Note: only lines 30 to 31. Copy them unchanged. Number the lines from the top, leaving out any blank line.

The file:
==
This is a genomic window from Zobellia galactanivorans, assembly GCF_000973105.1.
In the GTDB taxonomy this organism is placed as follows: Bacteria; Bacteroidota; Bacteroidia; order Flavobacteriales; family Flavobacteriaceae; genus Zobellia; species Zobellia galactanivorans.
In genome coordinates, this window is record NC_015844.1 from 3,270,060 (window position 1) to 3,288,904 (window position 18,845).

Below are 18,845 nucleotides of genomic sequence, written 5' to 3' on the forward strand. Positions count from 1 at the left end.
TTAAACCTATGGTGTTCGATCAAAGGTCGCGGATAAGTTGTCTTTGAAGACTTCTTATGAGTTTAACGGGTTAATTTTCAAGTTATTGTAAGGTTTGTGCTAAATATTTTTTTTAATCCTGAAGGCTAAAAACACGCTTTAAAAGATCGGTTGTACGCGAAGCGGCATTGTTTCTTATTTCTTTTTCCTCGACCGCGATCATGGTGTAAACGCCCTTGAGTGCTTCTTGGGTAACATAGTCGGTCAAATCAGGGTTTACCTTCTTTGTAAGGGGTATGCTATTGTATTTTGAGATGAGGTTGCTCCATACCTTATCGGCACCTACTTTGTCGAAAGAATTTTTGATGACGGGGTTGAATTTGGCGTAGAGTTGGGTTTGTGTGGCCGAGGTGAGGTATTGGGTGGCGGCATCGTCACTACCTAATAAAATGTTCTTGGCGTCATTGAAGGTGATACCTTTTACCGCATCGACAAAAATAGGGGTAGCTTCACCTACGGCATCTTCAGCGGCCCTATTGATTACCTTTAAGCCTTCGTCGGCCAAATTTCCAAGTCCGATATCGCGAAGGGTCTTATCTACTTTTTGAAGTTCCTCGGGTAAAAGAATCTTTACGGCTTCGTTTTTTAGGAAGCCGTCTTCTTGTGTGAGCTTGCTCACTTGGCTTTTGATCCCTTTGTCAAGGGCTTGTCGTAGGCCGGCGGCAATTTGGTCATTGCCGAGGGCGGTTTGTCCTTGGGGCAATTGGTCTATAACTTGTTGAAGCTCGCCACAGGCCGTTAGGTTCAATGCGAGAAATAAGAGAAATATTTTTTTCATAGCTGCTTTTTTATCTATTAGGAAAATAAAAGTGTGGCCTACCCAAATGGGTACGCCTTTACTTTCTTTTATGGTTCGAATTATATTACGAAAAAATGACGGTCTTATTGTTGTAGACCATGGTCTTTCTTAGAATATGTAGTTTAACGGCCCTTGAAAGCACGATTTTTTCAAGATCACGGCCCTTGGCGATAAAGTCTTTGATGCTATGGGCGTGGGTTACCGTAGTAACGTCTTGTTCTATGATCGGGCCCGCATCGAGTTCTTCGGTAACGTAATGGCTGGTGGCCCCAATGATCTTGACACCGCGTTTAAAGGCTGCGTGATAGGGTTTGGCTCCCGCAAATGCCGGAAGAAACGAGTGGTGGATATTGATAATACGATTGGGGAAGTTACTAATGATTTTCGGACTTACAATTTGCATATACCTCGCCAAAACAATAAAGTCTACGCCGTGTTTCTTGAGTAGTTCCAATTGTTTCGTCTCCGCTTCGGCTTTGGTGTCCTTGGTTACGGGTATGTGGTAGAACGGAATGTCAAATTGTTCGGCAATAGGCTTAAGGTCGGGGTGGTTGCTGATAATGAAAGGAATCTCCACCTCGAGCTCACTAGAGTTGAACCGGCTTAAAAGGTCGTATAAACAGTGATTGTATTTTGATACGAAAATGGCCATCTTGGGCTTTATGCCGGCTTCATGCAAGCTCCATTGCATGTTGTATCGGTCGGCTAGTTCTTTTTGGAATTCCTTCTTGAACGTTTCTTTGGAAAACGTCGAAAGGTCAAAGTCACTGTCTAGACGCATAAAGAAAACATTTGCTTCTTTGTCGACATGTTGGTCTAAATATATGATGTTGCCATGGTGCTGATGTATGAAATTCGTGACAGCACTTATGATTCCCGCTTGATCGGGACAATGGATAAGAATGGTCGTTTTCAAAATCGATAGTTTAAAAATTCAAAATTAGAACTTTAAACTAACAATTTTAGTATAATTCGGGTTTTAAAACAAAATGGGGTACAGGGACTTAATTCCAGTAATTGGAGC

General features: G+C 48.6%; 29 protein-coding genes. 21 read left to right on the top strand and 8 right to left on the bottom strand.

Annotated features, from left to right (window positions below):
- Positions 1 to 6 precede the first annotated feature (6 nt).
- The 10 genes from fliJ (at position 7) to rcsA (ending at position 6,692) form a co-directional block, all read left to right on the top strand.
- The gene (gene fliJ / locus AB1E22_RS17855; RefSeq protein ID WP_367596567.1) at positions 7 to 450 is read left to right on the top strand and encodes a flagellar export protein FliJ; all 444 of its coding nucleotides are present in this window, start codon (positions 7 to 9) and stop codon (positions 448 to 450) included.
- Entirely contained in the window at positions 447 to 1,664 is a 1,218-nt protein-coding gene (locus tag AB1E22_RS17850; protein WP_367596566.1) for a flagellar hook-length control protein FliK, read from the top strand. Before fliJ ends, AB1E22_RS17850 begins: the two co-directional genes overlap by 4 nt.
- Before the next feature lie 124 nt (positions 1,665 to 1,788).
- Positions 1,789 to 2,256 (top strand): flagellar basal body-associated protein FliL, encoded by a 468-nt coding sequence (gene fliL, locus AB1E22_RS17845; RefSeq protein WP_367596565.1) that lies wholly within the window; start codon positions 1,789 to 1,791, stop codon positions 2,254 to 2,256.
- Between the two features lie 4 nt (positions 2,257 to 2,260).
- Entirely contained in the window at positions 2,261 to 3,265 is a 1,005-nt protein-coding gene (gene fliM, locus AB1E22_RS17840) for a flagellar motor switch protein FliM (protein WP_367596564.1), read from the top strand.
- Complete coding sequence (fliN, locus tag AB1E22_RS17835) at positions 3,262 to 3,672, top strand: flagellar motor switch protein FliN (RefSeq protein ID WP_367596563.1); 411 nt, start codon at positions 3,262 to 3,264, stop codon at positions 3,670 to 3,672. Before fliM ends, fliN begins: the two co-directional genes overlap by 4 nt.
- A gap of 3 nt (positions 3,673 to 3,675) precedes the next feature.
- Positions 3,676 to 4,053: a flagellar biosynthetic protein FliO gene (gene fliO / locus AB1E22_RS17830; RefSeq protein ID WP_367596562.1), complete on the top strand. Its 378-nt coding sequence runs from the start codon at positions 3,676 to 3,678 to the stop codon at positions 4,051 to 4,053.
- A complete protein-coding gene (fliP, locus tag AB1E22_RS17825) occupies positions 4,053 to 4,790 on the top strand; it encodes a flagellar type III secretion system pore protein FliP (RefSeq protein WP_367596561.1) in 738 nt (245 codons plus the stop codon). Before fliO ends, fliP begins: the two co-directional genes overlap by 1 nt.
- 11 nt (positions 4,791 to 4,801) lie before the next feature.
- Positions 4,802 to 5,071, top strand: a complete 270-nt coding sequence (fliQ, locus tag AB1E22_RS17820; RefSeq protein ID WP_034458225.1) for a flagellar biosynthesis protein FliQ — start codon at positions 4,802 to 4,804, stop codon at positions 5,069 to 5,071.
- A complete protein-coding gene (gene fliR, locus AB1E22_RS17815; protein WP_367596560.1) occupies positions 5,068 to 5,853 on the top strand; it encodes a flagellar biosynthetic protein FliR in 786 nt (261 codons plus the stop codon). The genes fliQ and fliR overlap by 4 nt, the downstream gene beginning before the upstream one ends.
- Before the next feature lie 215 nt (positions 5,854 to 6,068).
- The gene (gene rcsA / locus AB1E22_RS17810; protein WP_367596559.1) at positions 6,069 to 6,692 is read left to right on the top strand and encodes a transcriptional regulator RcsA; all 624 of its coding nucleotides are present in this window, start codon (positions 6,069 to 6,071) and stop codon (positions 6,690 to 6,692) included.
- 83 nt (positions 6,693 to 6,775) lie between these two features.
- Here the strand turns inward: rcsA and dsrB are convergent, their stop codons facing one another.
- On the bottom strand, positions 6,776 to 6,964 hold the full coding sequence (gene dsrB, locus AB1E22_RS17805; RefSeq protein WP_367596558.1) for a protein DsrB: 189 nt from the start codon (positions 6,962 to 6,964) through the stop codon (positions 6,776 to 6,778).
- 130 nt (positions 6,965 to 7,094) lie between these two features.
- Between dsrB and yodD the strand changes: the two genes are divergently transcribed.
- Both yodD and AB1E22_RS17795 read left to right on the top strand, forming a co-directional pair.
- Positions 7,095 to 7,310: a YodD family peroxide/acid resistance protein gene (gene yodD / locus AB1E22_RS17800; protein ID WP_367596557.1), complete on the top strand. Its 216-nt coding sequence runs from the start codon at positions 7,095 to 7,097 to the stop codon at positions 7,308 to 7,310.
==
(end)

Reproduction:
- Both yodD and AB1E22_RS17795 read left to right on the top strand, forming a co-directional pair.
- Positions 7,095 to 7,310: a YodD family peroxide/acid resistance protein gene (gene yodD / locus AB1E22_RS17800; protein ID WP_367596557.1), complete on the top strand. Its 216-nt coding sequence runs from the start codon at positions 7,095 to 7,097 to the stop codon at positions 7,308 to 7,310.